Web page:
II Goal Setting: Planning with the End in Mind

With an informed diagnostic assessment of your ensemble, setting realistic individual and ensemble musical goals will help formulate both short and long range plans to further develop your students' musicianship and playing technique (assessment for learning). A literacy strategy that we have found useful is the exercise of creating a Venn diagram. On one side you guide your students to brainstorm realistic year-end musical goals for the ensemble and on the other side, brainstorm for possible individual year-end musical goals. Teacher input is also needed to temper the ensemble's desires with reality. This would be followed by a collaborative selection of realistic musical goals for both the ensemble and the individual, and what commonalities they share. The student-created (and teacher-guided) list needs to be easily visible in the classroom for easy reference. This activity will help keep students focused on mutual goals and will ensure both student and ensemble ownership (assessment for, and as learning).

Balancing the schedule of school events, concerts, festivals and possible trips, requires the thoughtful selection of repertoire that will ensure opportunities for musical growth. Furthermore, you want to find music that will keep your students engaged and motivated, while always being mindful of the specific elements with which you want to challenge them. Developing an understanding of characteristic tone quality, mixed meters, various keys, modes, dynamic range, interesting harmonies and textures, and increasing knowledge of important wind band composers are all considerations for a current school year, spiraling into a possible three or four year long-term plan.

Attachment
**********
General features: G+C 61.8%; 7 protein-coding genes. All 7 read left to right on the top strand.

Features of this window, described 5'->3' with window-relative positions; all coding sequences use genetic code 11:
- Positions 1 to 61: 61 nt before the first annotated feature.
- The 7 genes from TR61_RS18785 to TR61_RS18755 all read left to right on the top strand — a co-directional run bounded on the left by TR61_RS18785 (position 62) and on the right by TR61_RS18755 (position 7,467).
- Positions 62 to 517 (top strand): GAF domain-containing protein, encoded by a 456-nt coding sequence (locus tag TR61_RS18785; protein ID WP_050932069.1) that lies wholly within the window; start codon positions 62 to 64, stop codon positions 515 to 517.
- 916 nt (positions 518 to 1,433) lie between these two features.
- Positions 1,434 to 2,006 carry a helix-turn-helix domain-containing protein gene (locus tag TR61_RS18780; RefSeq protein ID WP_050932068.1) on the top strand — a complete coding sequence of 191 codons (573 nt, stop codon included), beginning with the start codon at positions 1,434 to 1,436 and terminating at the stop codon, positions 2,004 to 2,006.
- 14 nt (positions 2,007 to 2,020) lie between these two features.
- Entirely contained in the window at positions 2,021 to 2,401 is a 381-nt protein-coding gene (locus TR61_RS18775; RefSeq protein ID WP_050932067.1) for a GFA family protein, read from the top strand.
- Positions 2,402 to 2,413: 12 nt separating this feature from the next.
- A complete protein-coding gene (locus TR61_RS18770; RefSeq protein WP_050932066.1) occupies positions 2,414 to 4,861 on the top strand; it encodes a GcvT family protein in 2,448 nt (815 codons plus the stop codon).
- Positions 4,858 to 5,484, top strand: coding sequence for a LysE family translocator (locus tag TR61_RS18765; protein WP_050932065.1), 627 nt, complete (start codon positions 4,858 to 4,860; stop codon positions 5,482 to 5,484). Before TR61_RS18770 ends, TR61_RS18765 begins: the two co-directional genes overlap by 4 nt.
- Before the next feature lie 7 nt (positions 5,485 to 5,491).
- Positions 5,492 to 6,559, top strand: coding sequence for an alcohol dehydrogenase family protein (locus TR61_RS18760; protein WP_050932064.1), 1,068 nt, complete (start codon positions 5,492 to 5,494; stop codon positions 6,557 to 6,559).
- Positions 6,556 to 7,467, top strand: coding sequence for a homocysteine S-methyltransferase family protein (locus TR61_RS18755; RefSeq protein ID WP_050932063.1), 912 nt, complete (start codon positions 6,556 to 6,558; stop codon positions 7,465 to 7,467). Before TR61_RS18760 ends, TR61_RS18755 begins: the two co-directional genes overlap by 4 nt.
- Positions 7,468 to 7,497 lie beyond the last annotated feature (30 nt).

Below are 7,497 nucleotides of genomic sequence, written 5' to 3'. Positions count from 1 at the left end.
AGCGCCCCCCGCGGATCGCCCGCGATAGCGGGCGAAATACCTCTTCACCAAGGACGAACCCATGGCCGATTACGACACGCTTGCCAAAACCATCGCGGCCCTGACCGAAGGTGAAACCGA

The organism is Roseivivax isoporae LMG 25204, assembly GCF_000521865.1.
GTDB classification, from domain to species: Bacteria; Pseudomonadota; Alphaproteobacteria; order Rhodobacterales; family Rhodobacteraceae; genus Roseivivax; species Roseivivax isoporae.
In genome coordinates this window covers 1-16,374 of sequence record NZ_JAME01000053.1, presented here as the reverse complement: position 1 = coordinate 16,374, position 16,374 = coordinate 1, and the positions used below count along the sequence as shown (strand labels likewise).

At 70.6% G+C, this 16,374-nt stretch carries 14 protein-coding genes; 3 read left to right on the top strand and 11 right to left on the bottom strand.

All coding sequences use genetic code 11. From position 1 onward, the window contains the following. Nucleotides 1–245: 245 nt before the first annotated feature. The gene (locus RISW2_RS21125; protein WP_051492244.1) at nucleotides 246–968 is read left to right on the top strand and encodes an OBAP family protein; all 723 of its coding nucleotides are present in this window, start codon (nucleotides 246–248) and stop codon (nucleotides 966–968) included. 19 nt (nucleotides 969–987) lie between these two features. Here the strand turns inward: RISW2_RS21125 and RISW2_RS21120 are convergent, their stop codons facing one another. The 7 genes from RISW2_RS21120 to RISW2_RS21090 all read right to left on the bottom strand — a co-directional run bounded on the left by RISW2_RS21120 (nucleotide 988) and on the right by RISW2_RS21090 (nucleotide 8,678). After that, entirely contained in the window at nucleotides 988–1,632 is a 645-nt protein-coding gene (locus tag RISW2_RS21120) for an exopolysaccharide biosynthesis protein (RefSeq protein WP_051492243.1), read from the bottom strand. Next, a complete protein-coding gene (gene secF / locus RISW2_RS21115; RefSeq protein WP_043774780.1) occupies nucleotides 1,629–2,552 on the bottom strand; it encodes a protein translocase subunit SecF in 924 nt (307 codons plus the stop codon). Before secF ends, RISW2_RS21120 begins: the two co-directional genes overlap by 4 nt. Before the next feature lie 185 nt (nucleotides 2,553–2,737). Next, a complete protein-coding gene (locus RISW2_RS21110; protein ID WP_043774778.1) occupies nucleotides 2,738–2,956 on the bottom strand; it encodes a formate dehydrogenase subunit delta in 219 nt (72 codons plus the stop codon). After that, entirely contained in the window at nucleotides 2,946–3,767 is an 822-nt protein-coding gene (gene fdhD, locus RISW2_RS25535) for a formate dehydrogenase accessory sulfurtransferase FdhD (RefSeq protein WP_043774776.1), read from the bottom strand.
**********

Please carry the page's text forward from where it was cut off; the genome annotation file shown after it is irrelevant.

There may be selections that demand more time to refine and "polish". Perhaps it will be a challenging piece for a festival that needs a live performance to give the players an opportunity to assess and reflect how they need to improve various elements of their own performance skills. Creating this opportunity empowers the students to begin setting goals for improving elements in their own playing.

Ensuring a sense of ongoing success helps to maintain the students' ability to continue their musical journey and to improve their playing skills. Balancing challenging works with shorter pieces containing beautiful melodies, interesting rhythms, and harmonies will give a sense of accomplishment by keeping young musicians motivated.

III Repertoire Search: For discriminating eyes, ears, minds and hearts

"Music of high quality need not be music of high complexity" Bennett Reimer

When searching for quality concert band and wind repertoire, it is important to understand that musical works do not always need to be the most complex ones in order to be meaningful or challenging. As music educators, we must discriminate with our eyes, ears, minds and hearts. Eric Whitacre's band transcription of his poignant choral work, Lux Aurumque, was one of our respective wind ensembles' favourite work, simply because of its beauty and depth--the harmonic suspensions and resolutions, the timbres and textures that were created and experienced, and the mood that can be invoked by the music. Rhythmically challenging? No. Musically challenging? Yes. Emotionally rich and charged? Absolutely! It spoke to the students' intuitive sense of beauty and it touched their hearts. "It is the professional and artistic responsibility of the music director to carefully study, assess and select appropriate quality repertoire for their band program." (Jagow, 2007, p. 192)

The authors suggest taking time to listen to repertoire and to read numerous scores. The effort it takes to select quality repertoire for the upcoming school year is well worth it. Of course there are some standard 'gems' that have stood the test of time (for all Levels B100 - B600) that should be included in your long-range repertoire planning, but do consider the following in your search:

a) Musical skills needed